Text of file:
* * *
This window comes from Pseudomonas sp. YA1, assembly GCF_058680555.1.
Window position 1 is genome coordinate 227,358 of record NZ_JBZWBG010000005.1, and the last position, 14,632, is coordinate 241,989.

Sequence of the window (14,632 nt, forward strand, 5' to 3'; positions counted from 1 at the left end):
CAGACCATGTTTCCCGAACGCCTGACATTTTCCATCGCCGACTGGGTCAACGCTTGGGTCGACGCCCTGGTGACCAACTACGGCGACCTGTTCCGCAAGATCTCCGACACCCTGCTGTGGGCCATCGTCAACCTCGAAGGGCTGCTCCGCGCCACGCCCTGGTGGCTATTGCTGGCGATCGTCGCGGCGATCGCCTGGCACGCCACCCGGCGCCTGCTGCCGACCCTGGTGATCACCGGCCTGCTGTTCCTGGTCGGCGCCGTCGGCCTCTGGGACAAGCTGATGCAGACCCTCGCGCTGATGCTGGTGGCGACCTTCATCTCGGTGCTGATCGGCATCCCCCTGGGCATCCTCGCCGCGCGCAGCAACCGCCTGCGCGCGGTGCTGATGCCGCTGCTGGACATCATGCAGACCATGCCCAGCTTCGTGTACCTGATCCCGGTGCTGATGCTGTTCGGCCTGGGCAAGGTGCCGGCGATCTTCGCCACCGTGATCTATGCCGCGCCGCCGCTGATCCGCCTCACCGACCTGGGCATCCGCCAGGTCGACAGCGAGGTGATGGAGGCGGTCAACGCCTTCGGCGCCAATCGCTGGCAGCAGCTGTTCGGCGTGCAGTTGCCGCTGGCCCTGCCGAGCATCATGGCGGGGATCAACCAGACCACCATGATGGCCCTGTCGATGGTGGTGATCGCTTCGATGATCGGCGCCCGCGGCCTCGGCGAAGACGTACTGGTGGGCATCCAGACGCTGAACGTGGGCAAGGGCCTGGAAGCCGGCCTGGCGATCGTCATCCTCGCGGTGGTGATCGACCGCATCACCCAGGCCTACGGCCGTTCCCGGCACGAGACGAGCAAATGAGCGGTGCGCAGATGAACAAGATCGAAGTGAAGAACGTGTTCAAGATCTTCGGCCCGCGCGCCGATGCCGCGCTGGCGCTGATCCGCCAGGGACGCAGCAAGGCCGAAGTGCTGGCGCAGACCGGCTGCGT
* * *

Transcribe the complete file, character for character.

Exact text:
This window comes from Pseudomonas sp. YA1, assembly GCF_058680555.1.
Window position 1 is genome coordinate 227,358 of record NZ_JBZWBG010000005.1, and the last position, 14,632, is coordinate 241,989.

Sequence of the window (14,632 nt, forward strand, 5' to 3'; positions counted from 1 at the left end):
CAGACCATGTTTCCCGAACGCCTGACATTTTCCATCGCCGACTGGGTCAACGCTTGGGTCGACGCCCTGGTGACCAACTACGGCGACCTGTTCCGCAAGATCTCCGACACCCTGCTGTGGGCCATCGTCAACCTCGAAGGGCTGCTCCGCGCCACGCCCTGGTGGCTATTGCTGGCGATCGTCGCGGCGATCGCCTGGCACGCCACCCGGCGCCTGCTGCCGACCCTGGTGATCACCGGCCTGCTGTTCCTGGTCGGCGCCGTCGGCCTCTGGGACAAGCTGATGCAGACCCTCGCGCTGATGCTGGTGGCGACCTTCATCTCGGTGCTGATCGGCATCCCCCTGGGCATCCTCGCCGCGCGCAGCAACCGCCTGCGCGCGGTGCTGATGCCGCTGCTGGACATCATGCAGACCATGCCCAGCTTCGTGTACCTGATCCCGGTGCTGATGCTGTTCGGCCTGGGCAAGGTGCCGGCGATCTTCGCCACCGTGATCTATGCCGCGCCGCCGCTGATCCGCCTCACCGACCTGGGCATCCGCCAGGTCGACAGCGAGGTGATGGAGGCGGTCAACGCCTTCGGCGCCAATCGCTGGCAGCAGCTGTTCGGCGTGCAGTTGCCGCTGGCCCTGCCGAGCATCATGGCGGGGATCAACCAGACCACCATGATGGCCCTGTCGATGGTGGTGATCGCTTCGATGATCGGCGCCCGCGGCCTCGGCGAAGACGTACTGGTGGGCATCCAGACGCTGAACGTGGGCAAGGGCCTGGAAGCCGGCCTGGCGATCGTCATCCTCGCGGTGGTGATCGACCGCATCACCCAGGCCTACGGCCGTTCCCGGCACGAGACGAGCAAATGAGCGGTGCGCAGATGAACAAGATCGAAGTGAAGAACGTGTTCAAGATCTTCGGCCCGCGCGCCGATGCCGCGCTGGCGCTGATCCGCCAGGGACGCAGCAAGGCCGAAGTGCTGGCGCAGACCGGCTGCGT